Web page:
Last week, I came across a clause in the purchase contract that raised some concern.
My client is in the middle of a pre-construction purchase. The clause in the contract is categorized as a “cost escalation adjustment”. Exactly as this sounds, it is a clause that allows the constructor to increase the cost beyond the amount agreed upon in the original purchase contract.
In short, text part of the sentence as follows:
“Both the Builder and the Buyer agree that if, on or before the date of excavation, the aggregate construction prices increase by more than four percent (4%) of the construction prices, as of the date of this Agreement, as determined in the builder’s sole discretion, the Builder and the Buyer may For the constructor either:
• Starting construction, as the purchaser’s price for the land and housing unit must increase (as explained in Clause 5 of this document) and thus distribute the price to the building (as specified in Clause No. 20 here) by an amount that does not exceed the price increase ceiling
• Re-negotiate the terms of this Agreement with the Buyer in good faith. or
• Cancellation of this Agreement”
This paragraph represents a quarter of the entire cost escalation adjustment line item. He goes on to explain the various points during construction where the developer has the ability to increase the price of the home or cancel the agreement altogether.
So some big things here:
• This paragraph is an excellent example of the importance of fully reading and understanding the contract you are signing.
• This clause highlights why your legal representative should review the purchase contract before removing all of your subjects and making a confirmed purchase agreement.
• This clause means that you will not write an offer anywhere near the maximum mortgage amount to allow for any potential price increases
Why is this even important? From a mortgage perspective, my clients often write offers at their highest price point. I would have preferred that they did not but in our market finding an affordable home is not always an option.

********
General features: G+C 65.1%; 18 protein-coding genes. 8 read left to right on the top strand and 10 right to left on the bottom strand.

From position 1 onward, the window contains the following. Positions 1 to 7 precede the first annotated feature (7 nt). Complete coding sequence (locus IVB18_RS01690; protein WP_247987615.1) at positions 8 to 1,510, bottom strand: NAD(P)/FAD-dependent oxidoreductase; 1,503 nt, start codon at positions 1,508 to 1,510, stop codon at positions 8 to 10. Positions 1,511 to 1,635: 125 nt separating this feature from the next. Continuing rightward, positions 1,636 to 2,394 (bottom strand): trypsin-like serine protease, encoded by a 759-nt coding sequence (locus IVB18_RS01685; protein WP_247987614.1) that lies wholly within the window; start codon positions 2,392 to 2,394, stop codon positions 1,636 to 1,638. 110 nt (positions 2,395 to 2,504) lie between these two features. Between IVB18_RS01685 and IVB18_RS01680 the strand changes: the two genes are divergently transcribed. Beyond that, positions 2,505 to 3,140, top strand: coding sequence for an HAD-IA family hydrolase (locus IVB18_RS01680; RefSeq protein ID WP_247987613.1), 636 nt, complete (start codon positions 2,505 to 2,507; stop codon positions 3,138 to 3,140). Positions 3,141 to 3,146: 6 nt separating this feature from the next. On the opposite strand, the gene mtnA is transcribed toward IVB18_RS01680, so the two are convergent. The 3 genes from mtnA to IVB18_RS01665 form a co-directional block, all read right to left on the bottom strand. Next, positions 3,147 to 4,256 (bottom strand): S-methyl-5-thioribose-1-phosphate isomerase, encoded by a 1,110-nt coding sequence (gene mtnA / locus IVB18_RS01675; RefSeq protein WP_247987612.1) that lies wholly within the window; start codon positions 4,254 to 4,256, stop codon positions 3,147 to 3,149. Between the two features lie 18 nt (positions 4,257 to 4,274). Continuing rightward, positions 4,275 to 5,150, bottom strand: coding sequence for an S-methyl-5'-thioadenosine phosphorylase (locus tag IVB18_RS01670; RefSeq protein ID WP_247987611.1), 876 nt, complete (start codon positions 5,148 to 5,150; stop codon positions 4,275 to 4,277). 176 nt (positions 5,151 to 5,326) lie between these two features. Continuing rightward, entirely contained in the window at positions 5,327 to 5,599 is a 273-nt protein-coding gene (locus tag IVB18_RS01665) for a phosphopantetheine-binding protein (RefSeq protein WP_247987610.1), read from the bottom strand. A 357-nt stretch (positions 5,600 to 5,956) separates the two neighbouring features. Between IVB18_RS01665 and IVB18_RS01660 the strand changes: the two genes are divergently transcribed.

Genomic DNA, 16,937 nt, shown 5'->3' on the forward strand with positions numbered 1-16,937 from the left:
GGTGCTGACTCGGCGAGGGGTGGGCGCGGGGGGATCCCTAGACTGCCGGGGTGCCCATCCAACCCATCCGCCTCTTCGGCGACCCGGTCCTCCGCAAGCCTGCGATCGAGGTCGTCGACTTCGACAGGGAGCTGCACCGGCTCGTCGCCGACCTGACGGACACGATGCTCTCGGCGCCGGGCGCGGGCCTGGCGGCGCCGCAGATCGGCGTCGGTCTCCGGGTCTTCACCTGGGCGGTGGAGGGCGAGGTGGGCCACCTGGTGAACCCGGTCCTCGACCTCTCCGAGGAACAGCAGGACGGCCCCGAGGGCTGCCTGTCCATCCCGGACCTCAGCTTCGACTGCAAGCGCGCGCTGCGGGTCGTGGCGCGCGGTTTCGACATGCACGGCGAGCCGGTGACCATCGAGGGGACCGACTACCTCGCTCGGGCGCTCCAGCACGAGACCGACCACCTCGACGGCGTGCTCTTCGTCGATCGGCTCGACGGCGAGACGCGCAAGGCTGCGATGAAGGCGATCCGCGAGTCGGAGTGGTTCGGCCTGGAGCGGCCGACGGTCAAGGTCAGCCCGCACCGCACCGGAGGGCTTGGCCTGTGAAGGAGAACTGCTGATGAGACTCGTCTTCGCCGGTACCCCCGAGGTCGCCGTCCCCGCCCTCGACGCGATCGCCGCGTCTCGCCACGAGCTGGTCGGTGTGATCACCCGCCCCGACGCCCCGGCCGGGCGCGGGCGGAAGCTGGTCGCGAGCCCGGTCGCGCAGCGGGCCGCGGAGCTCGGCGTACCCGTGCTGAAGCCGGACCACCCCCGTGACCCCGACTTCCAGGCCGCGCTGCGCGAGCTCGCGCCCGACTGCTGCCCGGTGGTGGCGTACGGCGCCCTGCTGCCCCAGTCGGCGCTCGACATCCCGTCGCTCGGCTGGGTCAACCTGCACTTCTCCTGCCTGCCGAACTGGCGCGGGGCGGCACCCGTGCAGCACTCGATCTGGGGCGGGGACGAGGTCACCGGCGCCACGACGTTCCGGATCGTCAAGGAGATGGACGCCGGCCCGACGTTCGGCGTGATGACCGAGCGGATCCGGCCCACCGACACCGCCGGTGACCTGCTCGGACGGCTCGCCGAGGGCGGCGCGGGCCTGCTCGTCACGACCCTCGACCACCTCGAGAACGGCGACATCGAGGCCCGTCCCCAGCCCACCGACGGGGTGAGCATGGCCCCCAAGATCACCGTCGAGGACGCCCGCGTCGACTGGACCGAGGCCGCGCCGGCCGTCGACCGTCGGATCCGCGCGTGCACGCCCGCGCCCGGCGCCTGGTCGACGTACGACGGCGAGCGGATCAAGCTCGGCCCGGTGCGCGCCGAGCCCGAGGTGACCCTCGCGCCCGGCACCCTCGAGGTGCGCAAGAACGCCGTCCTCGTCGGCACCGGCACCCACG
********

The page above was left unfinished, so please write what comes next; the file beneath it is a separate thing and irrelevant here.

Sometimes clients just expand to get the minimum down payment together. Facing a significant price increase will likely mean that they will need to make more of their down payment.
For example, I’m working with a young couple in northern British Columbia who have written a proposal for a new home due for completion in August. This clause is not in their agreement but if it is, they may find themselves looking for a different home if they cannot find additional funds for the down payment.
They are at the absolute high end of what they qualify for in terms of a mortgage. The purchase price is $740,000. If their construction cost increases by three percent, they will need to file an additional $22,200 because they do not qualify for a higher mortgage amount.
Also, changing the price point may have other, more costly effects.
In British Columbia, for new buildings worth up to $750,000, buyers are exempt from paying transfer tax. In this same example, if the price of the house goes up to $762,200, they will also be liable to pay the transfer tax. In their case it would be 13,244 dollars.
Now they’ll be scrambling for an extra $35,444. For many clients, this is not something they can pull off the hat.
It’s a complex problem because builders face crazy cost increases and long delays.
I’m now working on two files where clients have sold pre-build contracts (called a job) because sellers’ circumstances have changed and they want to move away from their agreements.
If you are considering purchasing an advance edition, I encourage you to read and understand the entire contract before signing. Make sure your legal representative reviews it for you and with you so you are clear about what you are signing. Doing due diligence may save some serious heartache down the road.
This article was written by or on behalf of an outside columnist and does not necessarily reflect the views of Castanet.